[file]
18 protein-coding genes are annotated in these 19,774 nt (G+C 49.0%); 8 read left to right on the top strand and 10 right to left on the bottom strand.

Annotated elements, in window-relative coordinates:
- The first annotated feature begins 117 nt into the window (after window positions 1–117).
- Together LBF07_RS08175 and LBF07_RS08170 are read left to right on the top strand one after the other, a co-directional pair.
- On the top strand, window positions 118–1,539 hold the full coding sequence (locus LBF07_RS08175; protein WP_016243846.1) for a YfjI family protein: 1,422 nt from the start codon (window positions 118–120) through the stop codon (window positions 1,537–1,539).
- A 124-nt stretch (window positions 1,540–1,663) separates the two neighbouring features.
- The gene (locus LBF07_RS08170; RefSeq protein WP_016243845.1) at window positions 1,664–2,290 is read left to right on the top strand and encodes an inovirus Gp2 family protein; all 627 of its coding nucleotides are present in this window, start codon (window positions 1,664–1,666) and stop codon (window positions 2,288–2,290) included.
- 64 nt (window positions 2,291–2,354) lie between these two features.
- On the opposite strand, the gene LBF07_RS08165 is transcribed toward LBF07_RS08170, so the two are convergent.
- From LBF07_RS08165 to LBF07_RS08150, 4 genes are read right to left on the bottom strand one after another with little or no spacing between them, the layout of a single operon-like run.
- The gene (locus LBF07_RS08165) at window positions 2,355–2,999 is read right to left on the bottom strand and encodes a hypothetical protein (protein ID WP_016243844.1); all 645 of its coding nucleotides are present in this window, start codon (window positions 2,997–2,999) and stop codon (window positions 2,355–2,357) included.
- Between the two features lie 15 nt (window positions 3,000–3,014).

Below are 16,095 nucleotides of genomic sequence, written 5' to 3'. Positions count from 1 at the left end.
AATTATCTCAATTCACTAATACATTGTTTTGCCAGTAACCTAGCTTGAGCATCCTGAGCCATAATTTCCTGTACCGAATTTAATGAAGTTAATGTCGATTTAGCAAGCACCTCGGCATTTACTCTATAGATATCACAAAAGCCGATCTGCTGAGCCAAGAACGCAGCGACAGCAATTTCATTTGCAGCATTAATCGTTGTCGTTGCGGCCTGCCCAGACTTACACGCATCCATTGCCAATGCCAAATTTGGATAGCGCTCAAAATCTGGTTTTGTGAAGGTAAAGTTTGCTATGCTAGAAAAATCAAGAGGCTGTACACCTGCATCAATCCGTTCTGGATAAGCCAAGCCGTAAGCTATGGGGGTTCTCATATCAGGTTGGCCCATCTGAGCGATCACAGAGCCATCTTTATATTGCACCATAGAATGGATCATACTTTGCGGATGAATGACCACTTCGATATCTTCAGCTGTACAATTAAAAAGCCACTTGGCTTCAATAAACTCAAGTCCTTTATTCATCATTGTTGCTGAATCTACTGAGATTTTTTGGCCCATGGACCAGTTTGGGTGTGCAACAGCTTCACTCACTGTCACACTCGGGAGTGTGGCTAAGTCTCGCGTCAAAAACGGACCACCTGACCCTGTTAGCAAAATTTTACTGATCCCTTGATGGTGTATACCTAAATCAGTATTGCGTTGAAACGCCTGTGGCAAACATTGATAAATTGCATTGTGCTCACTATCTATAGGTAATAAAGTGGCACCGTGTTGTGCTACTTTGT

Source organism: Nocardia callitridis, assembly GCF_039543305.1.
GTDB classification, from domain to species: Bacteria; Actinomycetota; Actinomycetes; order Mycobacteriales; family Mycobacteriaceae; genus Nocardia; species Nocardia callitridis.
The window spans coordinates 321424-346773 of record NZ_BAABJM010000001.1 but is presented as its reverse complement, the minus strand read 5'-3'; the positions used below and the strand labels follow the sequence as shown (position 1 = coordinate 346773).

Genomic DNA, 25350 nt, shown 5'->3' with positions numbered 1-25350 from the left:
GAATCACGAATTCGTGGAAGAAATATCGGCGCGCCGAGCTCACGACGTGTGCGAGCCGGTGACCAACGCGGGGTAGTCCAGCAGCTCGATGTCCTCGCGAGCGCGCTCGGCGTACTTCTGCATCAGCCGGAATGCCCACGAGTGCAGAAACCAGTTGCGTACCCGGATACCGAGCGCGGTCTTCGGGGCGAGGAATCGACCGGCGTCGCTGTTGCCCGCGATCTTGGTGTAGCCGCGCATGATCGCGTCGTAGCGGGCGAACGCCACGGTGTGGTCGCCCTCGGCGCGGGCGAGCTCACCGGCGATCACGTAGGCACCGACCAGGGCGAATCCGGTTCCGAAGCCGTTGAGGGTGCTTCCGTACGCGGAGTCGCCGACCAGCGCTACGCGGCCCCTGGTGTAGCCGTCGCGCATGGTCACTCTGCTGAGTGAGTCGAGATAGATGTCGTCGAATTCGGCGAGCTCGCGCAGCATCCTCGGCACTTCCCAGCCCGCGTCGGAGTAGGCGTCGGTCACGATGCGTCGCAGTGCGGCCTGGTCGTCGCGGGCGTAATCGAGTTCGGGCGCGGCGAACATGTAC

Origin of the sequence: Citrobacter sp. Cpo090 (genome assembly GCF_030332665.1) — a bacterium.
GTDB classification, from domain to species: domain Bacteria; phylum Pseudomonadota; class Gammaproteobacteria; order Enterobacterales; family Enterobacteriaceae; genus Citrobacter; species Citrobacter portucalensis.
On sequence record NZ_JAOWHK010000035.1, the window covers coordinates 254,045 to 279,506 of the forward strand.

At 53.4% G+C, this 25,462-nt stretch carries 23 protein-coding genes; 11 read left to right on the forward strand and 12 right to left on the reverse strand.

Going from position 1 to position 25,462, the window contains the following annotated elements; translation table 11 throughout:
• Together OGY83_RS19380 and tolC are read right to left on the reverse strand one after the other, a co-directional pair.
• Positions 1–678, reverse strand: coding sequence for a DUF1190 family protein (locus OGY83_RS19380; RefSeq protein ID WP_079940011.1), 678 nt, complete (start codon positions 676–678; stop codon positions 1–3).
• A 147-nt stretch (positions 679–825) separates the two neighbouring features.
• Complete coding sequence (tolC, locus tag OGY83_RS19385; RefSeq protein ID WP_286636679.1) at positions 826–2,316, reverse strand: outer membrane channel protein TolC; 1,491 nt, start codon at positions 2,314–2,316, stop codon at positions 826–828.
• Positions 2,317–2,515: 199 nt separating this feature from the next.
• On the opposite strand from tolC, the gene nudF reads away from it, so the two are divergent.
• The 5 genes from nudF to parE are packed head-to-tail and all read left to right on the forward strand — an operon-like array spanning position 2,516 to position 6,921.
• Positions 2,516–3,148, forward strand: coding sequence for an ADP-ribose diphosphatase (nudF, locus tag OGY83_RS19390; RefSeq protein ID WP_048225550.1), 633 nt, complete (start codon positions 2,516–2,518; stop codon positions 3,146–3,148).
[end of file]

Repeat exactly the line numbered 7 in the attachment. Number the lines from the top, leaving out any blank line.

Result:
- The gene (locus LBF07_RS08170; RefSeq protein WP_016243845.1) at window positions 1,664–2,290 is read left to right on the top strand and encodes an inovirus Gp2 family protein; all 627 of its coding nucleotides are present in this window, start codon (window positions 1,664–1,666) and stop codon (window positions 2,288–2,290) included.